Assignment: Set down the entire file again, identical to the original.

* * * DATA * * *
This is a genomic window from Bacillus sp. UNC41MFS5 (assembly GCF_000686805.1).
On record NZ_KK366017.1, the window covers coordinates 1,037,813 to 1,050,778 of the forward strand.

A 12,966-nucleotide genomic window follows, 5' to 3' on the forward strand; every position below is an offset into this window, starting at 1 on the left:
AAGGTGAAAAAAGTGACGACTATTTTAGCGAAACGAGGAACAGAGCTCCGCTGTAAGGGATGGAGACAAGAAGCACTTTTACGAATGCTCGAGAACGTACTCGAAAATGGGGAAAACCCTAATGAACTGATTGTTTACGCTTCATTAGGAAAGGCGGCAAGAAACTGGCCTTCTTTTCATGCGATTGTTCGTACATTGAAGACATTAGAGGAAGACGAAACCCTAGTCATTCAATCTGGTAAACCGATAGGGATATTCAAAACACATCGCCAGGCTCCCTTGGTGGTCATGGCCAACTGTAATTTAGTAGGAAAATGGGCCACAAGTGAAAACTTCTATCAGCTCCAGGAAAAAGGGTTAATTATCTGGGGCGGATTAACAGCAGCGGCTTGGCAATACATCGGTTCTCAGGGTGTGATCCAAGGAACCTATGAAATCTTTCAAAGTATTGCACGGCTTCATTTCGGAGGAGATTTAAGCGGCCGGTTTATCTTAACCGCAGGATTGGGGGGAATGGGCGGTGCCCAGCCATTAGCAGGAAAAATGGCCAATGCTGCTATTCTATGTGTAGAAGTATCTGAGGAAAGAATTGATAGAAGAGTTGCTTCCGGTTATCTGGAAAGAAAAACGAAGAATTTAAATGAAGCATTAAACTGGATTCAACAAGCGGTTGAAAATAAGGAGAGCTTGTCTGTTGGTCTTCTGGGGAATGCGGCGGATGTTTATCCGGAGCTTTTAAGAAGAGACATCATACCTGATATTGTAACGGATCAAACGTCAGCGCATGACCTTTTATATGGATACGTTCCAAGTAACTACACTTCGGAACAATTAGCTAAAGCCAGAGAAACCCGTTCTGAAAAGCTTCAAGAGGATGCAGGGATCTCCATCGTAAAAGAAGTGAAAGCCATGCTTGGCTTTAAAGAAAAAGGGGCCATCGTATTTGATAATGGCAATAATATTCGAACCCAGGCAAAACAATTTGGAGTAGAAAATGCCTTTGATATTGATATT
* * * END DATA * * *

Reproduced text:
This is a genomic window from Bacillus sp. UNC41MFS5 (assembly GCF_000686805.1).
On record NZ_KK366017.1, the window covers coordinates 1,037,813 to 1,050,778 of the forward strand.

A 12,966-nucleotide genomic window follows, 5' to 3' on the forward strand; every position below is an offset into this window, starting at 1 on the left:
AAGGTGAAAAAAGTGACGACTATTTTAGCGAAACGAGGAACAGAGCTCCGCTGTAAGGGATGGAGACAAGAAGCACTTTTACGAATGCTCGAGAACGTACTCGAAAATGGGGAAAACCCTAATGAACTGATTGTTTACGCTTCATTAGGAAAGGCGGCAAGAAACTGGCCTTCTTTTCATGCGATTGTTCGTACATTGAAGACATTAGAGGAAGACGAAACCCTAGTCATTCAATCTGGTAAACCGATAGGGATATTCAAAACACATCGCCAGGCTCCCTTGGTGGTCATGGCCAACTGTAATTTAGTAGGAAAATGGGCCACAAGTGAAAACTTCTATCAGCTCCAGGAAAAAGGGTTAATTATCTGGGGCGGATTAACAGCAGCGGCTTGGCAATACATCGGTTCTCAGGGTGTGATCCAAGGAACCTATGAAATCTTTCAAAGTATTGCACGGCTTCATTTCGGAGGAGATTTAAGCGGCCGGTTTATCTTAACCGCAGGATTGGGGGGAATGGGCGGTGCCCAGCCATTAGCAGGAAAAATGGCCAATGCTGCTATTCTATGTGTAGAAGTATCTGAGGAAAGAATTGATAGAAGAGTTGCTTCCGGTTATCTGGAAAGAAAAACGAAGAATTTAAATGAAGCATTAAACTGGATTCAACAAGCGGTTGAAAATAAGGAGAGCTTGTCTGTTGGTCTTCTGGGGAATGCGGCGGATGTTTATCCGGAGCTTTTAAGAAGAGACATCATACCTGATATTGTAACGGATCAAACGTCAGCGCATGACCTTTTATATGGATACGTTCCAAGTAACTACACTTCGGAACAATTAGCTAAAGCCAGAGAAACCCGTTCTGAAAAGCTTCAAGAGGATGCAGGGATCTCCATCGTAAAAGAAGTGAAAGCCATGCTTGGCTTTAAAGAAAAAGGGGCCATCGTATTTGATAATGGCAATAATATTCGAACCCAGGCAAAACAATTTGGAGTAGAAAATGCCTTTGATATTGATATT